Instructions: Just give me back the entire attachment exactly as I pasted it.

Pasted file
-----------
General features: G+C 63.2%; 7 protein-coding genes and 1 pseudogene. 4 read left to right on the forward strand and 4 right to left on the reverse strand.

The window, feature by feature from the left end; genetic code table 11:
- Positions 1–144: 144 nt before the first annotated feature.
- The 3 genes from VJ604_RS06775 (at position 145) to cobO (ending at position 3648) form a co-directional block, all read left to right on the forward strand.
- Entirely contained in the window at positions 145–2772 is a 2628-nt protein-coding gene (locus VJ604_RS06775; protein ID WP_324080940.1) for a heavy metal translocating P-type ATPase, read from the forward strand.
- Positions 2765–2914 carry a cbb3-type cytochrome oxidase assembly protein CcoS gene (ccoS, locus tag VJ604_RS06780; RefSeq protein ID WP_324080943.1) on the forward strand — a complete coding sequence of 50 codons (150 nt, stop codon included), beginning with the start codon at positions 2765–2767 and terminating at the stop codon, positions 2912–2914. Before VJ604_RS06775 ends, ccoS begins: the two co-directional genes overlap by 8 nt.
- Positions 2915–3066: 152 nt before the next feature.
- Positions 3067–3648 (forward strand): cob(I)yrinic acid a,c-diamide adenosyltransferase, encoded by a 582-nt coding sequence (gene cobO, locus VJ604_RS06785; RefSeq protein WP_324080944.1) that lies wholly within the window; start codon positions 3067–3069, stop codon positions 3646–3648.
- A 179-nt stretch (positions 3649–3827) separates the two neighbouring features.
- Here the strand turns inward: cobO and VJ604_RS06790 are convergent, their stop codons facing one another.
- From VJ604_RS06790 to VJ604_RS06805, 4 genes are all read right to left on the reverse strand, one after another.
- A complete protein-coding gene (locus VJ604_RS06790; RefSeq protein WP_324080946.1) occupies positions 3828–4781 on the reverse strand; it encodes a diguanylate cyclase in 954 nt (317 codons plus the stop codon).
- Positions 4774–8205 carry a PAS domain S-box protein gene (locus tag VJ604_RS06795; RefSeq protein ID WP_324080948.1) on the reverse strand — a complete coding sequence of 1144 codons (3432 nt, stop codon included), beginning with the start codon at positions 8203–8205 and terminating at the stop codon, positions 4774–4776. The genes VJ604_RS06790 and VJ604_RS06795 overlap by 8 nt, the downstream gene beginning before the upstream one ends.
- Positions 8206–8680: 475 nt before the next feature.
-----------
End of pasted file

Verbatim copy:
General features: G+C 63.2%; 7 protein-coding genes and 1 pseudogene. 4 read left to right on the forward strand and 4 right to left on the reverse strand.

The window, feature by feature from the left end; genetic code table 11:
- Positions 1–144: 144 nt before the first annotated feature.
- The 3 genes from VJ604_RS06775 (at position 145) to cobO (ending at position 3648) form a co-directional block, all read left to right on the forward strand.
- Entirely contained in the window at positions 145–2772 is a 2628-nt protein-coding gene (locus VJ604_RS06775; protein ID WP_324080940.1) for a heavy metal translocating P-type ATPase, read from the forward strand.
- Positions 2765–2914 carry a cbb3-type cytochrome oxidase assembly protein CcoS gene (ccoS, locus tag VJ604_RS06780; RefSeq protein ID WP_324080943.1) on the forward strand — a complete coding sequence of 50 codons (150 nt, stop codon included), beginning with the start codon at positions 2765–2767 and terminating at the stop codon, positions 2912–2914. Before VJ604_RS06775 ends, ccoS begins: the two co-directional genes overlap by 8 nt.
- Positions 2915–3066: 152 nt before the next feature.
- Positions 3067–3648 (forward strand): cob(I)yrinic acid a,c-diamide adenosyltransferase, encoded by a 582-nt coding sequence (gene cobO, locus VJ604_RS06785; RefSeq protein WP_324080944.1) that lies wholly within the window; start codon positions 3067–3069, stop codon positions 3646–3648.
- A 179-nt stretch (positions 3649–3827) separates the two neighbouring features.
- Here the strand turns inward: cobO and VJ604_RS06790 are convergent, their stop codons facing one another.
- From VJ604_RS06790 to VJ604_RS06805, 4 genes are all read right to left on the reverse strand, one after another.
- A complete protein-coding gene (locus VJ604_RS06790; RefSeq protein WP_324080946.1) occupies positions 3828–4781 on the reverse strand; it encodes a diguanylate cyclase in 954 nt (317 codons plus the stop codon).
- Positions 4774–8205 carry a PAS domain S-box protein gene (locus tag VJ604_RS06795; RefSeq protein ID WP_324080948.1) on the reverse strand — a complete coding sequence of 1144 codons (3432 nt, stop codon included), beginning with the start codon at positions 8203–8205 and terminating at the stop codon, positions 4774–4776. The genes VJ604_RS06790 and VJ604_RS06795 overlap by 8 nt, the downstream gene beginning before the upstream one ends.
- Positions 8206–8680: 475 nt before the next feature.